How Food Truck Parks Are Making America More Like Southeast Asia

Pushing for nutritious options, as public officials in Singapore are doing, could boost the health of cities and their residents

SoMa StrEat Food Park

In America’s more progressive cities—your Portlands, your Austins—food trucks are as ubiquitous as fixed-gear bikes and bushy beards. It’s easy to write them off as a fad that could come and go like bacon donuts. But across America, food trucks are showing their lasting potential: by parking permanently. 

Often known as food truck “parks” or “courts,” permanent food truck centers, often with seating, restrooms and live music, have been cropping up from coast to coast, and not just in hip foodie enclaves either. Oklahoma City’s Bleu Garten park opened last fall. One will open later this year in Tulsa, as well as in Plano, Texas and Asbury Park, New Jersey.

Advocates of food truck parks say they can revitalize neighborhoods, bringing business to little-visited areas and offering dining options where there once were few. Since trucks have much lower start-up costs than brick and mortar restaurants, they’re a way for new chefs to establish themselves in the community. And these food truck parks stand to make a major impact on the way Americans eat.

Char kway teow (rice noodles stir-fried with pork, eggs and soy sauce) is a favorite in Singapore and Malaysia. Flickr user PrettyKateMachine
Hawkers prepare their specialty dishes at a food court in Singapore. © xPACIFICA/Corbis
More than just places to eat, Singapore's food stalls are a huge part of the social fabric. Flickr user Robert Schrader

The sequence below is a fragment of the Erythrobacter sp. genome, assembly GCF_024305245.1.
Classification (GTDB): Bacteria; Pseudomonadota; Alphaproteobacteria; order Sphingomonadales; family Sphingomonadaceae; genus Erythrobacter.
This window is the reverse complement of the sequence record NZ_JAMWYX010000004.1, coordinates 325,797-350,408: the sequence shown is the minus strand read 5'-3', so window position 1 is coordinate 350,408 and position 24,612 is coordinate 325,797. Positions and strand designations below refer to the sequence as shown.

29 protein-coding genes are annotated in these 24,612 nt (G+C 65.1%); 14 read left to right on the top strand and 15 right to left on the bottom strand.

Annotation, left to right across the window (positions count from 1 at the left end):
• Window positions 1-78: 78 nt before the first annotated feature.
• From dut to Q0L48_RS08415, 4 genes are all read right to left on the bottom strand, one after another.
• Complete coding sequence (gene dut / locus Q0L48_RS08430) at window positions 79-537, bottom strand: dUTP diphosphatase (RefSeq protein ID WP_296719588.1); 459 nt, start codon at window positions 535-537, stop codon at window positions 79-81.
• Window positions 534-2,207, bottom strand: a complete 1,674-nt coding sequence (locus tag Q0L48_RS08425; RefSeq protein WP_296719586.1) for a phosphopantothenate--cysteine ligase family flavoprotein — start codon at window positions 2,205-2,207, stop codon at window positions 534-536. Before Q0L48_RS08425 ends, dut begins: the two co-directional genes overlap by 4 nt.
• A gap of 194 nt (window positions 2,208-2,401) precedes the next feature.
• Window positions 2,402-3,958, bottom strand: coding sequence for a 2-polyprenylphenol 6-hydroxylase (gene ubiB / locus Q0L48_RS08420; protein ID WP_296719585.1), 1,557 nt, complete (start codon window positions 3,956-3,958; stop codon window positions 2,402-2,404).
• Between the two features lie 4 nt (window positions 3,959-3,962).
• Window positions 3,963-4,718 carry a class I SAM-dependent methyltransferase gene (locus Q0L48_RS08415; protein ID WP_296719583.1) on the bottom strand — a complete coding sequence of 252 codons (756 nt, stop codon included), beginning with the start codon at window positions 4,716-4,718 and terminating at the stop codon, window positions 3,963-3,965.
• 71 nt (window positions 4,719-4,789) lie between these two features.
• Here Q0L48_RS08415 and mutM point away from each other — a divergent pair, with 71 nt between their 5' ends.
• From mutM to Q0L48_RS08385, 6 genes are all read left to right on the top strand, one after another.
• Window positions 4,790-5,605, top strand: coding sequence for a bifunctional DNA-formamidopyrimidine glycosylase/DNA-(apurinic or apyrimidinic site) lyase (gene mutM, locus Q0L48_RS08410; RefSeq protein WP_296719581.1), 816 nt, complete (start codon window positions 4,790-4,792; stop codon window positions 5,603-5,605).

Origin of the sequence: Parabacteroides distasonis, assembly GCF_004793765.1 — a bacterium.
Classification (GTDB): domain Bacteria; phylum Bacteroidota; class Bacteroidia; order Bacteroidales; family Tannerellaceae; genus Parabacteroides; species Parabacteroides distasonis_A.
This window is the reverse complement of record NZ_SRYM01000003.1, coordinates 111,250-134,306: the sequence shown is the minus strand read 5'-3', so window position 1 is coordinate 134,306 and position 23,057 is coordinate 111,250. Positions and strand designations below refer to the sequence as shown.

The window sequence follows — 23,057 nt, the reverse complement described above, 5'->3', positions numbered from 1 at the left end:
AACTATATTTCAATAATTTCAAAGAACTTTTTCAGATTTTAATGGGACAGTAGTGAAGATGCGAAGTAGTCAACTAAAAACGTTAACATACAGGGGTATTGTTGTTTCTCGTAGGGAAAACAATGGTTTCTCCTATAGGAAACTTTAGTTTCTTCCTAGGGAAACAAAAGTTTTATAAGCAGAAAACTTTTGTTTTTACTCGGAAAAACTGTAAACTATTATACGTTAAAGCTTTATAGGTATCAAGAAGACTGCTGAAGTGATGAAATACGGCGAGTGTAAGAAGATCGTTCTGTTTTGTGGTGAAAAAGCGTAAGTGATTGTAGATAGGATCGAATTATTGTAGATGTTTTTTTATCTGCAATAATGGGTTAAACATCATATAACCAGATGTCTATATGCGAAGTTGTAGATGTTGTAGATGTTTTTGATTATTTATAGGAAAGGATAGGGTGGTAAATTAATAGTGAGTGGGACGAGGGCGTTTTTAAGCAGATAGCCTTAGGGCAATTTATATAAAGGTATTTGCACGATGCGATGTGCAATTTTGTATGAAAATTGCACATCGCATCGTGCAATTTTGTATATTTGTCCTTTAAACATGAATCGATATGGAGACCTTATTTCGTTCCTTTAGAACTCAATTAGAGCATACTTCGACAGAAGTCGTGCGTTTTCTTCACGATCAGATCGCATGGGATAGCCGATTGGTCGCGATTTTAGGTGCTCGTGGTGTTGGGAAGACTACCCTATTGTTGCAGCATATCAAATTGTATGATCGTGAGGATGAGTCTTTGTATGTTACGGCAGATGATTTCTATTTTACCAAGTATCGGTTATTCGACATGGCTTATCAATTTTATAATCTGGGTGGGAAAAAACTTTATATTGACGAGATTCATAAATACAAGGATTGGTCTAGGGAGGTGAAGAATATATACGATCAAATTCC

Visitors to hawker centers can also find nutritious options, such as freshly blended juices made from soursop. Flickr user Meng He
Roti prata, another favorite in Singapore, is a fried crepe dipped in sugar. Flickr user Karen Chen

In parts of Southeast Asia, permanent outdoor food courts serving cheap local fare have been part of the dining scene for decades. In Singapore, the average citizen eats out eight times a week (almost twice as much as the average American), usually at a hawker center, as the food courts are called. A mother might stop by a hawker center to pick up dinner for the family on the way home from work. A single office worker might sit down for a quick solo dinner. A group of friends might spend hours eating and drinking together, an inexpensive night’s entertainment.

Greasy char kway teow (rice noodles stir-fried with pork, eggs and soy sauce) and sugar-dipped roti prata (a flaky fried crepe) are favorites in Singapore and Malaysia. But alongside these high calorie dishes are nutritious options—cups of sliced guava, watermelon, dragonfruit and papaya, as well as freshly blended juices made from carrot, celery, soursop and avocado. Plates of stir-fried vegetables accompany most meals. Lighter dishes like noodle soups and poached chicken are popular as well.

More than just places to eat, these hawker centers are a huge part of the social fabric. A hawker center is an impromptu gathering space, a place to run into friends or neighbors, a spot for the elderly to sip milky tea and gossip while remaining part of public life. Some hawker centers host flea markets or concerts. Others are adjacent to food markets and playgrounds. And, everyone eats there, regardless of social class and background.